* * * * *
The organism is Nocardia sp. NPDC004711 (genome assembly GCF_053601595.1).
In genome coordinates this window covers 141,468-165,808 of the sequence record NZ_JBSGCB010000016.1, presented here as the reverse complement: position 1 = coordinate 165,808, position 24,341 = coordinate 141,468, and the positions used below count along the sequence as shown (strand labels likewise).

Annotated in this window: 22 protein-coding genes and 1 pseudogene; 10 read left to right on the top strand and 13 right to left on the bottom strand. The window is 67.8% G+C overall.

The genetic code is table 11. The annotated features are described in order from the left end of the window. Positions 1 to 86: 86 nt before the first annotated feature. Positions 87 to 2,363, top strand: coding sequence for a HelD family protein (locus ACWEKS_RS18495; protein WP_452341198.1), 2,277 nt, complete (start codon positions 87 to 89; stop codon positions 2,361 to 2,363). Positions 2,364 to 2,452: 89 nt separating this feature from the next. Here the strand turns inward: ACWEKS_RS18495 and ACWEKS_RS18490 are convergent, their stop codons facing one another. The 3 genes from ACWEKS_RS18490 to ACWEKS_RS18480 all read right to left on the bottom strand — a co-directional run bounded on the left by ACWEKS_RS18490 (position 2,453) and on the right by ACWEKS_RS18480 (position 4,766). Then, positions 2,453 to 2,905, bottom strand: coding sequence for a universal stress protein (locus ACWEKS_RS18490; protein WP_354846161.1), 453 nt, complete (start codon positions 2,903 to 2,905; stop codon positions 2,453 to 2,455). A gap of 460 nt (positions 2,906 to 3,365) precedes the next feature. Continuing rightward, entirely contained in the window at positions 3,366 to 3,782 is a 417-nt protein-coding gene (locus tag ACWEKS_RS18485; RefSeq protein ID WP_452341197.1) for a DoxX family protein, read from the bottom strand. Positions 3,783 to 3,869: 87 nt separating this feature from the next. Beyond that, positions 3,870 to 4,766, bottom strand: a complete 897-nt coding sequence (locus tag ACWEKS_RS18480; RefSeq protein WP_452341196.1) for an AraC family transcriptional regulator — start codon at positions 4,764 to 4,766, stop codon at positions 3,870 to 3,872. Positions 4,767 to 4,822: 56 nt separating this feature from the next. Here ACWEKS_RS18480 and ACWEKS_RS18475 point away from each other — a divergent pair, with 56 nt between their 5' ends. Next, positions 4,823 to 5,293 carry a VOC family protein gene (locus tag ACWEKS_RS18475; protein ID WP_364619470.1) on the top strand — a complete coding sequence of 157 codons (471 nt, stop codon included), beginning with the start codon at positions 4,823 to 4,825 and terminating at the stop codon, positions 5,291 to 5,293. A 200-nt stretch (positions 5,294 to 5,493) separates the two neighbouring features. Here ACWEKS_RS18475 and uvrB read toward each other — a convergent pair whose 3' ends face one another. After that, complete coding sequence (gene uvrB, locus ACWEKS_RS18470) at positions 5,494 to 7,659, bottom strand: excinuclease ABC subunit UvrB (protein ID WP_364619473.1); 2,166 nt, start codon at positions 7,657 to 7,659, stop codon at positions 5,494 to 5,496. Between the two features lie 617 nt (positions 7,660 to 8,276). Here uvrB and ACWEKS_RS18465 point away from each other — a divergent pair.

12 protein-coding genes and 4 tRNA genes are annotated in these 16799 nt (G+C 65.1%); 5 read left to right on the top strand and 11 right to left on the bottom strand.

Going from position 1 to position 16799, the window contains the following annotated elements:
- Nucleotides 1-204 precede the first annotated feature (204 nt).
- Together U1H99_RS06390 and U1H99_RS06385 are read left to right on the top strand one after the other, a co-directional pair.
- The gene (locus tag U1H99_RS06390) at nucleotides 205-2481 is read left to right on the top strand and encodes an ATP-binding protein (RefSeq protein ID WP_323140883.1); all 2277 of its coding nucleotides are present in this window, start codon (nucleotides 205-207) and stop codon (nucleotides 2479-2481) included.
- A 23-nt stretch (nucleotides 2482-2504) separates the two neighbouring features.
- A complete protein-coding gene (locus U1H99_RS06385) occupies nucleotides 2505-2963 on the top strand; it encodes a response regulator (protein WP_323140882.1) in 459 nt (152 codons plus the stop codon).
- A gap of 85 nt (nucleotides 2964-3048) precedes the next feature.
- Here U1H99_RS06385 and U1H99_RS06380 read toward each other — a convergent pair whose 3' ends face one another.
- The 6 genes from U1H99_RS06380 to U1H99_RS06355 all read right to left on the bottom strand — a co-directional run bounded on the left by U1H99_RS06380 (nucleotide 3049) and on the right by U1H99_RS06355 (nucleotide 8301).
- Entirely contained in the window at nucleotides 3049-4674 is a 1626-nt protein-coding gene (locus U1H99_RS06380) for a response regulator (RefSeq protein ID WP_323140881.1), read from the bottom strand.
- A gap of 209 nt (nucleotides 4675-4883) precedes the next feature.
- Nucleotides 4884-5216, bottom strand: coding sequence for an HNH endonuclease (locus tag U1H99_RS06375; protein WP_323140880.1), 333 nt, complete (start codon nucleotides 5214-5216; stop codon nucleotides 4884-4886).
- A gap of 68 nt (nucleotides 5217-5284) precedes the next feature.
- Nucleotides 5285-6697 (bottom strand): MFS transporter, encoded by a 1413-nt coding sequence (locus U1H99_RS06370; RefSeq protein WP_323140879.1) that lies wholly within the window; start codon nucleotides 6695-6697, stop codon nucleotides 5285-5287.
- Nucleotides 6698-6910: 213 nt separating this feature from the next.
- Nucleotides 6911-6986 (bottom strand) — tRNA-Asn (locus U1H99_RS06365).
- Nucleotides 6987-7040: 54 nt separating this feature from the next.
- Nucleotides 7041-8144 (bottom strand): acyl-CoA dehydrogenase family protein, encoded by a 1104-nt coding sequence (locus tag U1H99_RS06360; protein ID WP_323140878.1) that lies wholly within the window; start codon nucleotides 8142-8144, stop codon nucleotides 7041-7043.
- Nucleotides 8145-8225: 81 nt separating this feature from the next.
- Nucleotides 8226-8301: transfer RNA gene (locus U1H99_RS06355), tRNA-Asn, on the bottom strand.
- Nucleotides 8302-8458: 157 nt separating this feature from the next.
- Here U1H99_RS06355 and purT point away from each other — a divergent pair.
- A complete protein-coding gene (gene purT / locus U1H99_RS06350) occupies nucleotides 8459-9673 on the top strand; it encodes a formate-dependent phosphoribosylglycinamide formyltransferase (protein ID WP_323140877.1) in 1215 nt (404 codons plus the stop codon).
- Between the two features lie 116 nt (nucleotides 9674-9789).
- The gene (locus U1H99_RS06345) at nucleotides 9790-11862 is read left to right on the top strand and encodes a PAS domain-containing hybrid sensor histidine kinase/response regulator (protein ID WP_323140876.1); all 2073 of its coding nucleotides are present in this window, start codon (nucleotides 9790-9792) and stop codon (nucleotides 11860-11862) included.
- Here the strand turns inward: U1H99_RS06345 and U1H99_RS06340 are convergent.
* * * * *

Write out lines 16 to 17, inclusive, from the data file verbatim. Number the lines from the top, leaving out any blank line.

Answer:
- A gap of 209 nt (nucleotides 4675-4883) precedes the next feature.
- Nucleotides 4884-5216, bottom strand: coding sequence for an HNH endonuclease (locus tag U1H99_RS06375; protein WP_323140880.1), 333 nt, complete (start codon nucleotides 5214-5216; stop codon nucleotides 4884-4886).